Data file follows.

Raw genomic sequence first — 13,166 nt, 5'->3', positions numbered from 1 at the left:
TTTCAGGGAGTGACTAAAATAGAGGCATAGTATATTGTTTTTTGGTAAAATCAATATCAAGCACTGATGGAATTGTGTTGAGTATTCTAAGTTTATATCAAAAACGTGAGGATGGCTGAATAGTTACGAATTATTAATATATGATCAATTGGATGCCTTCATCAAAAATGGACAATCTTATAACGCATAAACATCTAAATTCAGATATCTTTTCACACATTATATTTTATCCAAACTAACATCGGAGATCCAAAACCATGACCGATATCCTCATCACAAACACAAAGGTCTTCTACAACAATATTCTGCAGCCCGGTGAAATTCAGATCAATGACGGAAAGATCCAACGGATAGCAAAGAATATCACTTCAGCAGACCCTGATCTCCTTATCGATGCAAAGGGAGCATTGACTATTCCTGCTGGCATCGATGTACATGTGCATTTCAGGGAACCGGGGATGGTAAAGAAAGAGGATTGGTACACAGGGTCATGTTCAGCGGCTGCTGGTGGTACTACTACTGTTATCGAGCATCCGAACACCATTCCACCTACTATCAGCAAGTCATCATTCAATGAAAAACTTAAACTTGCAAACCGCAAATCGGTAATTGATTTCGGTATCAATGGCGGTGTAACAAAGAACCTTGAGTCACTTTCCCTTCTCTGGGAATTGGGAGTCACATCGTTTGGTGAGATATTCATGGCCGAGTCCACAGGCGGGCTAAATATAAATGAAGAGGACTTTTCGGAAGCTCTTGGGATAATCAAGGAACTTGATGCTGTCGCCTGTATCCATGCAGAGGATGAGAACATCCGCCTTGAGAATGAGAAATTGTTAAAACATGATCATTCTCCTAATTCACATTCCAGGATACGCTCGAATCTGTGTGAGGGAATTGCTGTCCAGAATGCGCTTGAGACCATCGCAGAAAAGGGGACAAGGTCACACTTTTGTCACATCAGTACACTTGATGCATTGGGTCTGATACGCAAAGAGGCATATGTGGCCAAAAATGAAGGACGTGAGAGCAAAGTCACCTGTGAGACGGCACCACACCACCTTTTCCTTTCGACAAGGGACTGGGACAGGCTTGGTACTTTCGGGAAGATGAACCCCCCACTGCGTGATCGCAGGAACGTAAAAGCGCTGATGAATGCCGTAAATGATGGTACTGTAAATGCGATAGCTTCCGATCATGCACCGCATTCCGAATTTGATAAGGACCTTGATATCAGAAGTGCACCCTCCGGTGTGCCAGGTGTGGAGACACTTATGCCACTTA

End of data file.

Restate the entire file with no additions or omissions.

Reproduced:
Raw genomic sequence first — 13,166 nt, 5'->3', positions numbered from 1 at the left:
TTTCAGGGAGTGACTAAAATAGAGGCATAGTATATTGTTTTTTGGTAAAATCAATATCAAGCACTGATGGAATTGTGTTGAGTATTCTAAGTTTATATCAAAAACGTGAGGATGGCTGAATAGTTACGAATTATTAATATATGATCAATTGGATGCCTTCATCAAAAATGGACAATCTTATAACGCATAAACATCTAAATTCAGATATCTTTTCACACATTATATTTTATCCAAACTAACATCGGAGATCCAAAACCATGACCGATATCCTCATCACAAACACAAAGGTCTTCTACAACAATATTCTGCAGCCCGGTGAAATTCAGATCAATGACGGAAAGATCCAACGGATAGCAAAGAATATCACTTCAGCAGACCCTGATCTCCTTATCGATGCAAAGGGAGCATTGACTATTCCTGCTGGCATCGATGTACATGTGCATTTCAGGGAACCGGGGATGGTAAAGAAAGAGGATTGGTACACAGGGTCATGTTCAGCGGCTGCTGGTGGTACTACTACTGTTATCGAGCATCCGAACACCATTCCACCTACTATCAGCAAGTCATCATTCAATGAAAAACTTAAACTTGCAAACCGCAAATCGGTAATTGATTTCGGTATCAATGGCGGTGTAACAAAGAACCTTGAGTCACTTTCCCTTCTCTGGGAATTGGGAGTCACATCGTTTGGTGAGATATTCATGGCCGAGTCCACAGGCGGGCTAAATATAAATGAAGAGGACTTTTCGGAAGCTCTTGGGATAATCAAGGAACTTGATGCTGTCGCCTGTATCCATGCAGAGGATGAGAACATCCGCCTTGAGAATGAGAAATTGTTAAAACATGATCATTCTCCTAATTCACATTCCAGGATACGCTCGAATCTGTGTGAGGGAATTGCTGTCCAGAATGCGCTTGAGACCATCGCAGAAAAGGGGACAAGGTCACACTTTTGTCACATCAGTACACTTGATGCATTGGGTCTGATACGCAAAGAGGCATATGTGGCCAAAAATGAAGGACGTGAGAGCAAAGTCACCTGTGAGACGGCACCACACCACCTTTTCCTTTCGACAAGGGACTGGGACAGGCTTGGTACTTTCGGGAAGATGAACCCCCCACTGCGTGATCGCAGGAACGTAAAAGCGCTGATGAATGCCGTAAATGATGGTACTGTAAATGCGATAGCTTCCGATCATGCACCGCATTCCGAATTTGATAAGGACCTTGATATCAGAAGTGCACCCTCCGGTGTGCCAGGTGTGGAGACACTTATGCCACTTA